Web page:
The output settings on the iBill include low, medium and loud spoken audio, a vibration mode, and a tone mode. The spoken audio modes were very acceptable for different settings and announced clear, easy to understand spoken denominations in a female voice.

The tone mode worked very well to identify the bills, too. There is a low tone in sequences of 1, 2, and 3, tones for $1, 2, and 5 bills, and a high tone in that same sequence for $10, 20, and 50 bills, all respectively, as well as a low-high, low-high sequence for $100.

However, Where I see this as a powerful tool, besides as a quality bill identifier for those of us who are totally blind, is as an equally great product for anybody who is deafblind. With the vibration mode, there are sequences of short or long pulses in identical sequences of the tone mode to quickly identify the different denominations. There’s even a very long pulse for an error message.

The iBill I tested was a pre-production review unit. I was told that there was a design change to the battery compartment cover, as the pre-production model’s cover was difficult to open. I didn’t need to change the battery, as they had a brand new one installed, but was curious to see how difficult it would be to open. After trying several times, I never did get it open, so I hope the new model is easier to open.

I also demonstrated this product to several visually impaired students and professional staff members who work with these students. With a brief introduction, all but one of the students was able to quickly make the iBill work. The one who had the most difficulty was the only one who was totally blind. All were impressed with the design speed, and accuracy of the iBill.

The only constructive feedback anybody offered was a suggestion that there might be an inset on one of the rear corners where a key ring might be attached. This was suggested as possibly aiding in orienting the user to the iBill. There were no complaints about how the iBill operated.

To conclude, let me compare the iBill to previous models of similar products. In the past, I’ve handled a bill identifier that was probably three times the size of the iBill and several times the weight. That device was bulky and not easily carried in one’s pockets. Additionally, the lowest price I’ve ever seen for one of those units was $189. On those three fronts the iBill charges to the front of the pack, and it does so with a hard to beat accuracy rate and identification speeds faster than the KNFB Reader Mobile. For giving independence to people who are blind and visually impaired, this is a product that should find its way to one’s toolbox of assistive technology.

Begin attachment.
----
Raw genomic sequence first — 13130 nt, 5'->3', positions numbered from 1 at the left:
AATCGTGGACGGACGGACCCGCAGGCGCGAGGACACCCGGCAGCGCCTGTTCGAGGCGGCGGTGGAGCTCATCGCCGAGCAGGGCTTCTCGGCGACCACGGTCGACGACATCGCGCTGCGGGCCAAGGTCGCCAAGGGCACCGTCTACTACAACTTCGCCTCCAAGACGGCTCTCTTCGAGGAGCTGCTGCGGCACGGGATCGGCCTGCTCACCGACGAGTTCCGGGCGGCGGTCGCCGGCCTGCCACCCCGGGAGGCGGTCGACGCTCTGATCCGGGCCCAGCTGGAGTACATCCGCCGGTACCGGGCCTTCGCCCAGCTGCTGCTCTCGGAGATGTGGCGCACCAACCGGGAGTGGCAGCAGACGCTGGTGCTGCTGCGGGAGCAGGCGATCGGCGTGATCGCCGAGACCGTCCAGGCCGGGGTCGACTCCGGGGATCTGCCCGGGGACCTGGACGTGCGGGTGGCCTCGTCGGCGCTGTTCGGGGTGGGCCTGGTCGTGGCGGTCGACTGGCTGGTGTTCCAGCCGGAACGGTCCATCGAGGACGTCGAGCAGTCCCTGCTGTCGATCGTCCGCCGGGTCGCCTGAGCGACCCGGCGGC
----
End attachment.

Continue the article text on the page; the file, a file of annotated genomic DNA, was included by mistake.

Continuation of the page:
If you're interested in this product, the first shipments of the iBill are going out next week, just in time for Christmas. Those who have already contacted the company are being processed first. There will also be an online order form on the company's web site in the near future, so that you can order the product directly. I've told Santa to grab me one and even he had to leave his name and phone number. Even jolly old Saint Nick has to wait to get one of these.

Monday, December 07, 2009

Amazon working on Kindle accessible for blind and visually impaired

Well, its finally happening.

Amazon is working to make an
accessible Kindle book reader
for blind users. Its not happening overnight, but is projected to be out by summer 2010.

This is indeed good news. Those of us in the blind community have seen the potential that was there ever since Amazon announced text-to-speech capabilities in the latest version of this affordable, digital book reader. Granted, there were no usable menus which were being read and the web interface wasn’t accessible, but the books could be made to play for blind users with some sighted assistance.

Having accessibility built-in seems to be a new concept and it shook up the Author’s Guild to think that there might be ways of reading their works in this fashion without them getting a slice of revenue for audio formats of their book. When they protested, Amazon backed off and allowed publishers to say whether their works can be played on the current text-to-speech solution, further crippling possible access by blind users.

However, this is all set to change as what Amazon is working on is more of a functioning screen reader that wil handle menus and such, giving unprecedented access to blind users on the Kindle.

This product should serve Amazon well, because there was a recent announcement where two colleges said they would not be able to use the Kindle as a platform for digital textbooks, because the current Kindle was inaccessible to blind and visually impaired students. The colleges paired with the
National Federation of the Blind
To say that this inaccessibility discriminated against these students by not allowing them access to course material. This would be a big hurdle for Amazon to overcome and allow a broader rollout as an accessible digital textbook reader at college campuses across America.

I’m anxious to see what grows from this project and am subscribed to their email list for updates. If you’d also like to stay informed on progress on this front, sign up by email at

I don’t know if it will happen, but I’ve requested a review unit of the accessible Kindle. If I can get one, I’ll share my thoughts here on Access Ability. Stay tuned.